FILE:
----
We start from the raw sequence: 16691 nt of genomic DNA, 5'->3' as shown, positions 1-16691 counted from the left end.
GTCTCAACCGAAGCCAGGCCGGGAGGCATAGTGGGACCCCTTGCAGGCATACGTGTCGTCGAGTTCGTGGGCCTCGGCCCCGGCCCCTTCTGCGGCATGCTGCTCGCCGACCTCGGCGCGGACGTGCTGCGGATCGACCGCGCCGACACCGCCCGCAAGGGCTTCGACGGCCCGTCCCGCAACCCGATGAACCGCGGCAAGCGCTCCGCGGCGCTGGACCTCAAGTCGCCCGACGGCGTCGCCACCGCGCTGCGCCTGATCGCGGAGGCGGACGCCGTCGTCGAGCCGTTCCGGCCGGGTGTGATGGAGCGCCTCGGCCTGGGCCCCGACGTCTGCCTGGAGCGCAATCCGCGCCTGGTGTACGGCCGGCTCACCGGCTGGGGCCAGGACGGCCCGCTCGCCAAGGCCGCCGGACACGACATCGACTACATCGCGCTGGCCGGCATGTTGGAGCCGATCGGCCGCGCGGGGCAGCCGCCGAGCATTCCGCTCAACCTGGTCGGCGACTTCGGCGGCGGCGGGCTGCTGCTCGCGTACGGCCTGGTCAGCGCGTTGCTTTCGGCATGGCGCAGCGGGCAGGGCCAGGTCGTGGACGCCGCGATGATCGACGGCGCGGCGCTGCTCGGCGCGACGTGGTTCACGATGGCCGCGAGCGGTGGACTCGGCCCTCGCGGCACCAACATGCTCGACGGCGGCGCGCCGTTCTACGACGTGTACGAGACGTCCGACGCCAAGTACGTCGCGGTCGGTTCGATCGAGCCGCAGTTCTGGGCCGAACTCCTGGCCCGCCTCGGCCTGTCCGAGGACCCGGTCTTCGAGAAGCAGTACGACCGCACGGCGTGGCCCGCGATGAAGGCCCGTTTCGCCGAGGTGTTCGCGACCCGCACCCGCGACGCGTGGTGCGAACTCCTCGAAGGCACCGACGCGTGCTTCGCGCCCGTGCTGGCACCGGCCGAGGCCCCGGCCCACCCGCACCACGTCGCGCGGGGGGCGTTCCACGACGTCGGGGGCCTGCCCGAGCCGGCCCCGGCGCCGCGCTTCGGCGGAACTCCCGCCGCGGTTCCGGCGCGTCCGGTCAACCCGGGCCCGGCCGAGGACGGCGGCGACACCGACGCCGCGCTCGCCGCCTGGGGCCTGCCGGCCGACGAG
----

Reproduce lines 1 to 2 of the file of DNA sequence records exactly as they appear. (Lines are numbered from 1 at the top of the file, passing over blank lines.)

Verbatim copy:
We start from the raw sequence: 16691 nt of genomic DNA, 5'->3' as shown, positions 1-16691 counted from the left end.
GTCTCAACCGAAGCCAGGCCGGGAGGCATAGTGGGACCCCTTGCAGGCATACGTGTCGTCGAGTTCGTGGGCCTCGGCCCCGGCCCCTTCTGCGGCATGCTGCTCGCCGACCTCGGCGCGGACGTGCTGCGGATCGACCGCGCCGACACCGCCCGCAAGGGCTTCGACGGCCCGTCCCGCAACCCGATGAACCGCGGCAAGCGCTCCGCGGCGCTGGACCTCAAGTCGCCCGACGGCGTCGCCACCGCGCTGCGCCTGATCGCGGAGGCGGACGCCGTCGTCGAGCCGTTCCGGCCGGGTGTGATGGAGCGCCTCGGCCTGGGCCCCGACGTCTGCCTGGAGCGCAATCCGCGCCTGGTGTACGGCCGGCTCACCGGCTGGGGCCAGGACGGCCCGCTCGCCAAGGCCGCCGGACACGACATCGACTACATCGCGCTGGCCGGCATGTTGGAGCCGATCGGCCGCGCGGGGCAGCCGCCGAGCATTCCGCTCAACCTGGTCGGCGACTTCGGCGGCGGCGGGCTGCTGCTCGCGTACGGCCTGGTCAGCGCGTTGCTTTCGGCATGGCGCAGCGGGCAGGGCCAGGTCGTGGACGCCGCGATGATCGACGGCGCGGCGCTGCTCGGCGCGACGTGGTTCACGATGGCCGCGAGCGGTGGACTCGGCCCTCGCGGCACCAACATGCTCGACGGCGGCGCGCCGTTCTACGACGTGTACGAGACGTCCGACGCCAAGTACGTCGCGGTCGGTTCGATCGAGCCGCAGTTCTGGGCCGAACTCCTGGCCCGCCTCGGCCTGTCCGAGGACCCGGTCTTCGAGAAGCAGTACGACCGCACGGCGTGGCCCGCGATGAAGGCCCGTTTCGCCGAGGTGTTCGCGACCCGCACCCGCGACGCGTGGTGCGAACTCCTCGAAGGCACCGACGCGTGCTTCGCGCCCGTGCTGGCACCGGCCGAGGCCCCGGCCCACCCGCACCACGTCGCGCGGGGGGCGTTCCACGACGTCGGGGGCCTGCCCGAGCCGGCCCCGGCGCCGCGCTTCGGCGGAACTCCCGCCGCGGTTCCGGCGCGTCCGGTCAACCCGGGCCCGGCCGAGGACGGCGGCGACACCGACGCCGCGCTCGCCGCCTGGGGCCTGCCGGCCGACGAG